Name: Thea Schlendorf
Hometown: New York… Ok, I begrudgingly admit I did most of my growing up in Wyckoff, NJ. Ew, Jersey.
Occupation: Marketer for the wine industry — I work on getting people to buy more wine
CrossFitting Since: December 2014
What’s your favorite WOD or movement?
At the moment, I’ll say toes to bar because it’s a recent acquisition (the new toys are always the most fun, aren’t they?) and I really enjoy swinging from the rig.
And your least favorite?
There was an epically brutal combo of burpees and goblet squats a while back that still haunts me. Neither of those movements is high on my list — burpees especially.
What music do you prefer to WOD out to?
Honestly, once things get going I have very little idea of what is playing. There is generally a lot of counting going on which takes all of my concentration not to screw up.
What’s your CrossFit routine?
5:00am crew practices during college completely cured me of the desire to ever wake up before the sun again, so I am generally a 7:30pm kid. I am routinely early to that class; usually 30 minutes. I really enjoy this because it gives me time to stretch or mobilize, and unfortunately I can’t seem to make time at any other point of the day or week to do these important things. Doing it only just prior to the WOD is perhaps not the best long-term strategy, but it’s something, and I have actually seen improvement in my flexibility by just chipping away at it like this. Never thought that would be the case.
It seems like you’ve checked out a lot of other CF gyms when traveling. Why is it important to you to keep up your WODs on the road? What have you learned from visiting other boxes?
Checking out other CF gyms while traveling has been fun because I feel like it gives another glimpse into what that city is like, what the people are like. I think I’ve enjoyed my experiences at the smaller places better because they invariably feel more personal. More like CFPH, really. A big part of the appeal of CrossFit for me is that it’s not an entirely individual pursuit.
Can you talk a little about your #3000milestoDUs c]’
A friend of mine was moving from NY to LA, and I joined her on a cross-country road trip. Knowing we’d have long hours of driving I was hoping to find excuses to move around and counteract the sitting. Double unders are a movement I struggle with, but a jump rope would be easy to pack. So I thought if I made myself publicly accountable and really focused on this one movement for a set period of time I could conquer it. And I’d get some fun photos to remember the trip by in the process. I definitely got the photos, but unfortunately didn’t quite master the DUs. They are basically my Everest, but eventually I will get them!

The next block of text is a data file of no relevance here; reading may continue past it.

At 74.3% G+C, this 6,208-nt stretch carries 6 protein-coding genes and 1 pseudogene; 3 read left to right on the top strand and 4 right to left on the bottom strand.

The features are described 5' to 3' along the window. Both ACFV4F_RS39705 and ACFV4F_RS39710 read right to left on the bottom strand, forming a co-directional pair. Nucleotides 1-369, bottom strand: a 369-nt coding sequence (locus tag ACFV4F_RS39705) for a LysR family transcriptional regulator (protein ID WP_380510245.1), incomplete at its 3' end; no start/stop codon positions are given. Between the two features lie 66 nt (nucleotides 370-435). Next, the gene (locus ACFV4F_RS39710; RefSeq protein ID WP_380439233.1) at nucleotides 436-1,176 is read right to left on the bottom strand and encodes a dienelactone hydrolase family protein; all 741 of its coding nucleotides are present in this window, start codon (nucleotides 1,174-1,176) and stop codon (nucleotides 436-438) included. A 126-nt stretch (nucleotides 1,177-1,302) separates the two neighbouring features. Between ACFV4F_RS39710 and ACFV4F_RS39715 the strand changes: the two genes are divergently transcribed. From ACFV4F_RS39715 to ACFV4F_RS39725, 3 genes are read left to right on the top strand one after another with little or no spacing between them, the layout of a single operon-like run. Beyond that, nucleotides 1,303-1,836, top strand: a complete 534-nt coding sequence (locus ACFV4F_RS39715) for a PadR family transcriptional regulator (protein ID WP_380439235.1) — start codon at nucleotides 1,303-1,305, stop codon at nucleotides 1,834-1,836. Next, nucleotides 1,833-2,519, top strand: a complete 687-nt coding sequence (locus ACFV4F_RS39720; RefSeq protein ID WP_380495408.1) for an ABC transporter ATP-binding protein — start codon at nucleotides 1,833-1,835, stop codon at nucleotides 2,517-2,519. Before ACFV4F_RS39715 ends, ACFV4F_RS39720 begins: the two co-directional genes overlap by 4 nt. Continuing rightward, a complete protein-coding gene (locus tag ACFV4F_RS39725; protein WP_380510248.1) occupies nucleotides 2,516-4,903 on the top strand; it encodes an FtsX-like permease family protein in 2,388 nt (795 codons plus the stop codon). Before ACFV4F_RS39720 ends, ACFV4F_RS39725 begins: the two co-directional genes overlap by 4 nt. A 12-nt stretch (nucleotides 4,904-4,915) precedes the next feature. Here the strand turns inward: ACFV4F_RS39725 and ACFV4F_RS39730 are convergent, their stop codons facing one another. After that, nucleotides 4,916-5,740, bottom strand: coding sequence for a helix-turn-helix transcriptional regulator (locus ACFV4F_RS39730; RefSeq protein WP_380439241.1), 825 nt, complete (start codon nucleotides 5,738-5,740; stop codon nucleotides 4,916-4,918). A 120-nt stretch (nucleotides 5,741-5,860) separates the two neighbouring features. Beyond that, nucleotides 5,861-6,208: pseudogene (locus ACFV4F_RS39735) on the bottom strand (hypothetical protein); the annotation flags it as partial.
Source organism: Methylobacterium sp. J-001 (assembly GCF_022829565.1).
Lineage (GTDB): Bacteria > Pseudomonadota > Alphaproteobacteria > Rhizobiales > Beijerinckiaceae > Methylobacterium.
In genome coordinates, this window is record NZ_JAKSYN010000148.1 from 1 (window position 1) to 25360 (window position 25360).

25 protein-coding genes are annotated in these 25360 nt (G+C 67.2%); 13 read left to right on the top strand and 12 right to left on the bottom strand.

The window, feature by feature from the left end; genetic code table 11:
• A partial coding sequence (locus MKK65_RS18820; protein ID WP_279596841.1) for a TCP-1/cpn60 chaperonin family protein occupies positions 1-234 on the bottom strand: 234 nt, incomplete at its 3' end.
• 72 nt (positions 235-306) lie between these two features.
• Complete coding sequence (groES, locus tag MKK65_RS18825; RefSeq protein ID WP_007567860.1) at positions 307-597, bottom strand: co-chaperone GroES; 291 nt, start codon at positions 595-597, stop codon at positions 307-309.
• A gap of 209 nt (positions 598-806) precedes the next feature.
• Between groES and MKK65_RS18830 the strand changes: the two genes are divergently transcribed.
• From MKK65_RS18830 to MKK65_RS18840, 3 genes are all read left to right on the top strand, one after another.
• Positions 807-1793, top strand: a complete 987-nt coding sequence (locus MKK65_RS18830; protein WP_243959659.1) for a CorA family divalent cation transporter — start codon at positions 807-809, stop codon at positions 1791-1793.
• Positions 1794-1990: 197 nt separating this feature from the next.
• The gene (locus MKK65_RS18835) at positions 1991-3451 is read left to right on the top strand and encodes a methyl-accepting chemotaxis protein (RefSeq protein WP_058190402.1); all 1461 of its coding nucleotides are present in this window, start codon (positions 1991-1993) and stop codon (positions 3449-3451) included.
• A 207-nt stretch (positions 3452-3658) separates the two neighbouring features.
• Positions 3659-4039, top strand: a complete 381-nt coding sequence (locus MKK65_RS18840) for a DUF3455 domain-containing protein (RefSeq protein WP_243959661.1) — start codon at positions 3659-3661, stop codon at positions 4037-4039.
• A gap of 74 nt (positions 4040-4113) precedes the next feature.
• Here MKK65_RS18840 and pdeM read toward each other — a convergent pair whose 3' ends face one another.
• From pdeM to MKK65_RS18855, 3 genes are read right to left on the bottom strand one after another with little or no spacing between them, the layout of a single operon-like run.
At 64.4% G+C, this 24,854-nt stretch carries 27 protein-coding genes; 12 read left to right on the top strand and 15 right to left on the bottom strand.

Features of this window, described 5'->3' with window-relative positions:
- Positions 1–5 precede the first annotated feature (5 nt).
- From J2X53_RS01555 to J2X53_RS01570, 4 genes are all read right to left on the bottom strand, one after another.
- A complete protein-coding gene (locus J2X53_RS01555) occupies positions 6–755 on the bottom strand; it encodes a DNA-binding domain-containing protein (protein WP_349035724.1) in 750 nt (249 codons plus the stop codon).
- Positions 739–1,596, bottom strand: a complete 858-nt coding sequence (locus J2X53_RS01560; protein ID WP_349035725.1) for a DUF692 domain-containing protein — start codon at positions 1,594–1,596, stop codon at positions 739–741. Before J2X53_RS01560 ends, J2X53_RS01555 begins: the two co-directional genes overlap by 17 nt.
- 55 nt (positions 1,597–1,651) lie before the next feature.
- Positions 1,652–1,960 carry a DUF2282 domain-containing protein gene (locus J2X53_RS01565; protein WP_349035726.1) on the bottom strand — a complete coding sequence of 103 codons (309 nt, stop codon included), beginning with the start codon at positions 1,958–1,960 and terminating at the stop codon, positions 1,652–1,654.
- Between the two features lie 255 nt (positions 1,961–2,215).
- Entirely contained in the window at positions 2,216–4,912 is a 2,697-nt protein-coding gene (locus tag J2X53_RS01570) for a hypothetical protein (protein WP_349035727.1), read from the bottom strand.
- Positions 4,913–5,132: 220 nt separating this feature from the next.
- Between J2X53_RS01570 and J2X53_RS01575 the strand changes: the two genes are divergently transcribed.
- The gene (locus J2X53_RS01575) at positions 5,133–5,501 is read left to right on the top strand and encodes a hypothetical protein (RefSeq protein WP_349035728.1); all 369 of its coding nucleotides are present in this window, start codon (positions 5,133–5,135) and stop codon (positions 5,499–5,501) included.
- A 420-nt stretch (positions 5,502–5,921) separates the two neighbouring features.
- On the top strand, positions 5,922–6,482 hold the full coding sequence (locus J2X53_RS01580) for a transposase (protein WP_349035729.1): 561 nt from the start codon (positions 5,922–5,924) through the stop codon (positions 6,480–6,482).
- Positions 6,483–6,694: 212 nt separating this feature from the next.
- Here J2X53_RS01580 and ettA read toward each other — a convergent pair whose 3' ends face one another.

What’s your fitness background? What were you doing before CrossFit?
I was a rower in college. The most translatable bit from that to CrossFit is a masochistic streak. That crew program was just transitioning from club to a varsity sport, so by virtue of sneaking in when they needed bodies and then refusing to quit, I can call myself a former D1 college athlete. I was really too short to be terribly successful at it, unless I wanted to compete as a lightweight. But I love food too much for that. In fact the one race for which I attempted to make (light)weight only worked out thanks to a bout of food poisoning…
How would you describe CrossFit Prospect Heights — what has your experience here been like?
What I love about CrossFit and CFPH compared to previous fitness regimes or gym experiences is twofold: 1) People really keep doing this because they enjoy it, not just because it’s something they feel like they need to check off on a to-do list and 2) Because the nature of the activity fosters a community feeling, and CFPH in particular does a great job of sharing everyone’s stories and successes. You’re never toiling away in anonymity.
How did you get into CrossFit?
Margaret Lewis brought me into the fold of CFPH. I had been considering trying CrossFit but wanted to be sure to find the right place and the right people. CFPH is not necessarily the closest box to my apartment, but the community more than makes up for some extra time on the bus. She was the key to making that happen and it has surpassed any expectations I might have had!
What advice do you have for people just getting started?
I find myself getting caught up in what’s on the white board as much as anyone, but I’d say don’t get distracted by those numbers, because it’s a Monet; they don’t tell the whole story. When you look closer, you find that everyone’s got their own set of strengths and weaknesses. Maybe it was a particularly great workout for one person, but another really struggled with those movements. If you were great at everything immediately it wouldn’t be any fun; it’s the range of challenges that keeps us all engaged and motivated. So focus on yourself and the little things, and it’ll all come together in due time. And also that there will be some slumps, don’t get disheartened by those. It’s all just part of the process, you’ve got to go through some suc(k) to get the success.
I knew I’d like CrossFit and that I’d benefit from the program health- and strength-wise. What I didn’t expect was just how much benefit there would be. I thought I’d never be more fit than when I spent 15 hours a week rowing. But now I feel a bit like I’ve been driving around in a Corolla and someone just made me aware that I could have access to the keys to a Maserati if I’m interested. The body and its capacity to change is a pretty incredible thing.
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